The need for prior familiarity extends to Xiao Hong’s circle of friends and acquaintances, most of whom are famous literary names. Besides Xiao Jun, Xiao Hong comes into contact with Lu Xun (Wang Zhiwen), a leading modern Chinese literary figure, and also Duanmu Zhongliang (Zhu Yawen), an admirer of Xiao Hong’s who becomes her husband after she and Xiao Jun part ways during the Chinese Civil War. The parting arises from multiple issues, some overt (like one confirmed affair and other possible dalliances by Xiao Jun) and some implied (Xiao Hong’s popularity as a writer eclipses Xiao Jun’s). In between all this, more writers are namedropped and given screen life, including famous female writer Ding Ling (Hao Lei) and Luo Binji (Huang Xuan), who’s present at Xiao Hong’s death. Every character comments on Xiao Hong, either directly through voiceover or indirectly through conversation, but the portrait created of her is not conclusive or whole, nor is it divisive or controversial.

Then, what is the point of The Golden Era if it doesn’t definitively comment on Xiao Hong? Well…hard to say, really. A lot is said and observed about Xiao Hong but it’s questionable what’s gleamed. Tang Wei possesses strong inner life in the role, in that her performance carries weight beyond the abstruse dialogue and silent stares. However, Xiao Hong never stops being an enigma. The script takes great pains to connect Xiao Hong’s works to specific experiences, but those references require actual knowledge of her writing. Also, the film mentions her “Golden Era”, a time that Xiao Hong spent living in Japan, and covers the period almost entirely in voiceover without dramatizing it. Xiao Hong’s status as a progressive writer, and more to the point a female artist living in a resolutely patriarchal society, answers some questions about the film’s meaning but an emotional connection never really occurs. The Golden Era seemingly eschews drama in favor of context – and a good three hours of it, to boot.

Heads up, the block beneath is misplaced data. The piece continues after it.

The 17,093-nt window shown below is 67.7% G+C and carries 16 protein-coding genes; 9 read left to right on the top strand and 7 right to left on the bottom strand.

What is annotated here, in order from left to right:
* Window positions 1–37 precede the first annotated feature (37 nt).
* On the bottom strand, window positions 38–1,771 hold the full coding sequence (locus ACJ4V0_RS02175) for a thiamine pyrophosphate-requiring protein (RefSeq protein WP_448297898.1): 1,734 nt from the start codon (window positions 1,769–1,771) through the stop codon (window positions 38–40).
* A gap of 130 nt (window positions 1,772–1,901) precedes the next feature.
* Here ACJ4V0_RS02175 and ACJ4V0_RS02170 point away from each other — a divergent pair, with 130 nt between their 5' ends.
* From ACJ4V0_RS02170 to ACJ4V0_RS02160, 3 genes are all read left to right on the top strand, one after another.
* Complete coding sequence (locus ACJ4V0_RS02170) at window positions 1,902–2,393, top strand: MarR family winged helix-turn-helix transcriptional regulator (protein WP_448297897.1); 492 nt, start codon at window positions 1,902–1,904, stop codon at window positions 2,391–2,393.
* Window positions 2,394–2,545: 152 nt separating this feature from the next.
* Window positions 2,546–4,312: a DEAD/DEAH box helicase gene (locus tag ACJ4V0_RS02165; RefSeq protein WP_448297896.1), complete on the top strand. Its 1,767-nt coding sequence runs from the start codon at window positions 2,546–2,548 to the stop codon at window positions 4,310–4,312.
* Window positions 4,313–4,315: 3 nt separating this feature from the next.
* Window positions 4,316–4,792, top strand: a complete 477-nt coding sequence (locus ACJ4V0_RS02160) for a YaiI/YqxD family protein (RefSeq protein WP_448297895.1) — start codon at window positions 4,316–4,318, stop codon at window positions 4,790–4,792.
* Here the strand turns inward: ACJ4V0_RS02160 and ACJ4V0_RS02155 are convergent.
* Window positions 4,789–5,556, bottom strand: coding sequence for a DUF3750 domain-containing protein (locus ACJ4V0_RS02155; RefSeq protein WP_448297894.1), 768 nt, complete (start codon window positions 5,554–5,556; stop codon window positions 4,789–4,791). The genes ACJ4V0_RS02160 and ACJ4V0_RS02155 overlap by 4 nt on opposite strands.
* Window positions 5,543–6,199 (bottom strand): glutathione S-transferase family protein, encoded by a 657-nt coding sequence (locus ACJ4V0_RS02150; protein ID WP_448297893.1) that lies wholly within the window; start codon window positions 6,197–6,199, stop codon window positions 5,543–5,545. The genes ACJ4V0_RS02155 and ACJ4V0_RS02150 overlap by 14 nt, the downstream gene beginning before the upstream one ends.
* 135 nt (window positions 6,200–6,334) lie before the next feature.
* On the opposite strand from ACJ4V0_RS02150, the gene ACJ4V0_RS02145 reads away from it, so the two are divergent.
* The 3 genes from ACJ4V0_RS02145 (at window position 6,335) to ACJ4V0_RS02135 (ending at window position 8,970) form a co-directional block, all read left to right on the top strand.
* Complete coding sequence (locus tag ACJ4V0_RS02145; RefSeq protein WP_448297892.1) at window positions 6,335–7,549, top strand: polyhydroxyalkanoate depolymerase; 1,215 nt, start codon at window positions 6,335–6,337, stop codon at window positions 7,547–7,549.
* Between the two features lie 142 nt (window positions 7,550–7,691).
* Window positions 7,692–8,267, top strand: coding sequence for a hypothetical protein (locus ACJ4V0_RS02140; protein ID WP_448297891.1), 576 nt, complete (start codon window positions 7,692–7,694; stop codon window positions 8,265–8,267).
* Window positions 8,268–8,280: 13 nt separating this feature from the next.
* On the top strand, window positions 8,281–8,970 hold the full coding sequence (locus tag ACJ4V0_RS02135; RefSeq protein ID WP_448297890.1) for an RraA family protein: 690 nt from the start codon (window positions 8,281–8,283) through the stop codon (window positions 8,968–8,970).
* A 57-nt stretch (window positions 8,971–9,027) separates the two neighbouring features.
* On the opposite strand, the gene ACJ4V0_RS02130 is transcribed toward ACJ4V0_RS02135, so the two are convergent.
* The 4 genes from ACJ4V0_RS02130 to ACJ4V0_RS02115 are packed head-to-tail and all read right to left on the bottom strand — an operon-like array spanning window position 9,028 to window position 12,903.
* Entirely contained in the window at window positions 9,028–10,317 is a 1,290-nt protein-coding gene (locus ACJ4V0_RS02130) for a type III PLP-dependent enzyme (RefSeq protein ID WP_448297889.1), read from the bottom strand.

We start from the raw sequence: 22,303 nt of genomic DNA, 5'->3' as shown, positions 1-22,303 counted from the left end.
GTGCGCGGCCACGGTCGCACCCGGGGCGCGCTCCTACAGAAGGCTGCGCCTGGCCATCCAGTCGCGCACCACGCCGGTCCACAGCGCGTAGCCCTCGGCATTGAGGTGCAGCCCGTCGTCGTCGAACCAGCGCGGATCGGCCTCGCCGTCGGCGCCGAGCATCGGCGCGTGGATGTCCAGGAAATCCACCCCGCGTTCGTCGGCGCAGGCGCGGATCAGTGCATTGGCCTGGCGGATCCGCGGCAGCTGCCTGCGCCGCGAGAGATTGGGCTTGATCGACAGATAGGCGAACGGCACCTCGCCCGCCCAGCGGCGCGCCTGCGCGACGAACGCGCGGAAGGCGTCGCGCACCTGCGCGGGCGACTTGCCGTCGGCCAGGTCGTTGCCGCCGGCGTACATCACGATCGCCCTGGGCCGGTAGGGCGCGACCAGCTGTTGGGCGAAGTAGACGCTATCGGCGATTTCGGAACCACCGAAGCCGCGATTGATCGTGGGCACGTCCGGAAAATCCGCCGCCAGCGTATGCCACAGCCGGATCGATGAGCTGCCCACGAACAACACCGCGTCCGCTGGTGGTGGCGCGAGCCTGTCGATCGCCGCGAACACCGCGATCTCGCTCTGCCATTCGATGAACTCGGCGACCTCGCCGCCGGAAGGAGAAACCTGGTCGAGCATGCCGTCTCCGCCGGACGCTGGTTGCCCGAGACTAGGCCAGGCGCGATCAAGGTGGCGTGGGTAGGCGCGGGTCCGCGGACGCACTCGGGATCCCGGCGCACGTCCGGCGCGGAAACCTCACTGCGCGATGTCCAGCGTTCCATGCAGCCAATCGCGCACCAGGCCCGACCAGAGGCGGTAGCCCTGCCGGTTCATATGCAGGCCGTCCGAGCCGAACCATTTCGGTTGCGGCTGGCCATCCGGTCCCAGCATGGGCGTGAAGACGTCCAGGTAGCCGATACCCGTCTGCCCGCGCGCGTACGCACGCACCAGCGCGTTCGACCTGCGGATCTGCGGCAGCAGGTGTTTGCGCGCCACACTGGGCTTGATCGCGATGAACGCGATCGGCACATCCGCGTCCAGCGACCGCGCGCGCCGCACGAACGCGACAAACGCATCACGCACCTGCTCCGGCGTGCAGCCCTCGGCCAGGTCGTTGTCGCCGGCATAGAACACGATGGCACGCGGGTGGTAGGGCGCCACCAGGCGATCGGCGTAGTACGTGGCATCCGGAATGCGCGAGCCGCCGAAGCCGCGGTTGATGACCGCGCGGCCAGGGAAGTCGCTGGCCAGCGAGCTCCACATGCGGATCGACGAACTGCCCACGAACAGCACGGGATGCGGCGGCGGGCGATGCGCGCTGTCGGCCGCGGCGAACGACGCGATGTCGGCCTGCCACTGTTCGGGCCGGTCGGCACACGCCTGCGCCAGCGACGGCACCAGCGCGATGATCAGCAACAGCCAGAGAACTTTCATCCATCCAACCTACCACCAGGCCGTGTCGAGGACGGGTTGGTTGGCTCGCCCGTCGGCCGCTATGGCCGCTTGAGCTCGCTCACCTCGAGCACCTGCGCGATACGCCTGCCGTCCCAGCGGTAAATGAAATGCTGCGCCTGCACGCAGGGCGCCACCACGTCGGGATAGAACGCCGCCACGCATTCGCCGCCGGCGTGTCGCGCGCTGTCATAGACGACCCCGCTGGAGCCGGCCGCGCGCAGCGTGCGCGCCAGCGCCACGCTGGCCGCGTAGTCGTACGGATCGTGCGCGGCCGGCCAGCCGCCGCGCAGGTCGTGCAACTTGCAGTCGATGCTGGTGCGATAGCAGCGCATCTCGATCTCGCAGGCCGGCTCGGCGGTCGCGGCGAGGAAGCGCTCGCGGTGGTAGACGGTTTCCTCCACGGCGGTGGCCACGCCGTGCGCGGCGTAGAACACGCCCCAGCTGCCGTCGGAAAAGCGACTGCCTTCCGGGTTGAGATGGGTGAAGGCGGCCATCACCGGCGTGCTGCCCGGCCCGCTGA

Part of the problem may be the circumspect narrative, which spends too much time talking about Xiao Hong and less allowing the audience into her experiences. There are exceptions to this; some of Xiao Hong’s actions do say plenty about her, like her abandonment of her children – and the fate of the second one carries dark implications that are never confirmed or denied. Also, one can easily read Xiao Hong’s implacable, solitary demeanor as her quiet discontent with her role in China and among society. There’s plenty here that you can read into, but the film never really says enough to guide the viewer. It’s like the filmmakers are dropping a trail of breadcrumbs in the woods – only each crumb is dropped twenty meters apart. The film needs more active moments from Xiao Hong to provide necessary contrast to its distance. But given Xiao Hong’s itinerant lifestyle, the film becomes travelogue-like, gliding by without really taking root.

The Golden Era ends with Xiao Hong’s death during the fall of Hong Kong, which could easily be viewed as symbolism if we really tried to reach, or if the film pushed that connection for us. That doesn’t happen, however. For all its rich historical detail and obvious political issues, the film seems to go out of its way to say very little. In the end, the only opinions we get are those from the characters fawning over Xiao Hong (really, she has few obvious detractors). At some point, we simply have to join those people in admiring Xiao Hong from a distance, or we can just brush her aside like anyone we might meet in real life. If that was the goal of The Golden Era – to make us feel like an acquaintance to an enigmatic progressive writer – then the film succeeds. But if the goal was more – and presumably it was – The Golden Era disappoints. Ann Hui, give us a call if you feel like explaining. (Kozo, 10/2014)

Availability: DVD (Hong Kong)
Region 3 NTSC
Asia Video (HK)
16x9 Anamorphic Widescreen
Original Language Track
Dolby Digital 5.1 / DTS 5.1
Removable English and Chinese Subtitles
*Also Available on Blu-ray Disc